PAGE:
Friday, June 29, 2012

Al Rempel (The Picket Fence Diaries) has a birthday today

Al has agreed to participate in Seven of the Proust Questionnaire to help us celebrate his birthday.

1.What is your idea of happiness?

To be content with what I have and with where I am; to love and to be loved.

2.What is your favourite virtue?

Loyalty and integrity is number one. The ability to see the good in someone else. Warmth and openness and  a non-judgemental nature. The ability to ignore the question that is posed and to answer the one hiding behind. [Actually Al there are three favourites here but because they are all good virtues they are included]

3.What is your biggest weakness?

I’m an avoider of conflicts – which often backfires.

4.Who are your favourite poets?

I try to read as much poetry as I can – about half an hour a day – both online and in print, and poetry that goes beyond what I ‘get’ or what is similar to mine or what I like. I wouldn’t say I have any favourites though. Eliot, Blake, & Hopkins were early influences. Emily Carr (not the BC painter) and Gillian Jerome both gave me permission – through their work – to try new things with my own writing. I try to learn from everything I read.

5.Who are your favourite heroes and heroines in history?

I’d be happy to do away with this notion when it involves putting people on a pedestal, idolizing them, and ignoring their humanity. There are people who do many good things in this world without notice; there are people who do a great thing when called on, when the ‘time is ripe’. I really can’t distinguish between one and the other.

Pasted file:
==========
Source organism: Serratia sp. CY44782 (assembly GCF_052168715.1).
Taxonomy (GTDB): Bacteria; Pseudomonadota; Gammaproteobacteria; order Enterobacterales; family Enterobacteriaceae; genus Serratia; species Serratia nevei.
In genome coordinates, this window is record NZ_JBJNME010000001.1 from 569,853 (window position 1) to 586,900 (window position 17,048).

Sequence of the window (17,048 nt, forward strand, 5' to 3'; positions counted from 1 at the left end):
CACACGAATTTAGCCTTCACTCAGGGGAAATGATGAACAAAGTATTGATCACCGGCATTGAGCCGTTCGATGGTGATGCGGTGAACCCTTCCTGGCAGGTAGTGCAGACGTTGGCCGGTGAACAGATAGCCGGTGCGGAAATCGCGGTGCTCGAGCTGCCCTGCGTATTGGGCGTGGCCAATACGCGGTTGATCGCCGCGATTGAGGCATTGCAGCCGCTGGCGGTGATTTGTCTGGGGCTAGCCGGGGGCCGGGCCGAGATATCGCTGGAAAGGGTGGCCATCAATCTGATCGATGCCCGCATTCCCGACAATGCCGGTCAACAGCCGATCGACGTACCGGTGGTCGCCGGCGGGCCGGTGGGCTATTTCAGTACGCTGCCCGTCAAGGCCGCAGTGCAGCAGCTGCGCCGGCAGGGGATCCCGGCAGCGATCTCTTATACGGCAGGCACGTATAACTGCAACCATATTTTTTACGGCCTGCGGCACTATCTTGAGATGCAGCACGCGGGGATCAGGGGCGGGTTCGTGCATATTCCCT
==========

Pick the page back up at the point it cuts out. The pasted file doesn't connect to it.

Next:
6. What do you most dislike?

Entropy gets me down. Especially if it involves an expensive broken mechanical part. People with large egos or who are hateful and negative. When a driver won’t signal before turning in front of me.

7. What is your motto?

I often find myself saying to no one in particular: “One thing at a time”. It makes me feel like I have some control of the situation.

Tuesday, June 26, 2012

Jack Layton: Art and Action

For those who participated on this site's poems for Jack Layton last year, you might be interested in Penn Kemp's upcoming project. Penn is writing a book of anecdotes about Jack Layton and his involvement with arts and culture.

The working title is Jack Layton: Art and Action.

She is looking for stories, from a paragraph to a page or two, on encounters with Jack in the many arts and cultures that intrigued him. Each contributor will receive a copy. She is also seeking pieces on how Jack has continued to influence our lives and our activism; how his spirit has stayed with people since his death last August. Jack inspired her personally to move from performance poet to poet activist. Like throughout his long municipal and federal political life, Jack welcomed and encouraged everyone to become an activist to effect change. Now the time has certainly come!
 Email Penn Kemp for more information:

Please visit Quattro Books website for more information.

Tuesday, June 5, 2012

The Poet's Quest for God

Call for Submissions
The Poet’s Quest for God: 21st Century Poems of Spirituality
Edited by Dr. Oliver V. Brennan and Dr. Todd Swift
For Publication by Eyewear Publishing 2013-14
Deadline for submission: August 1, 2012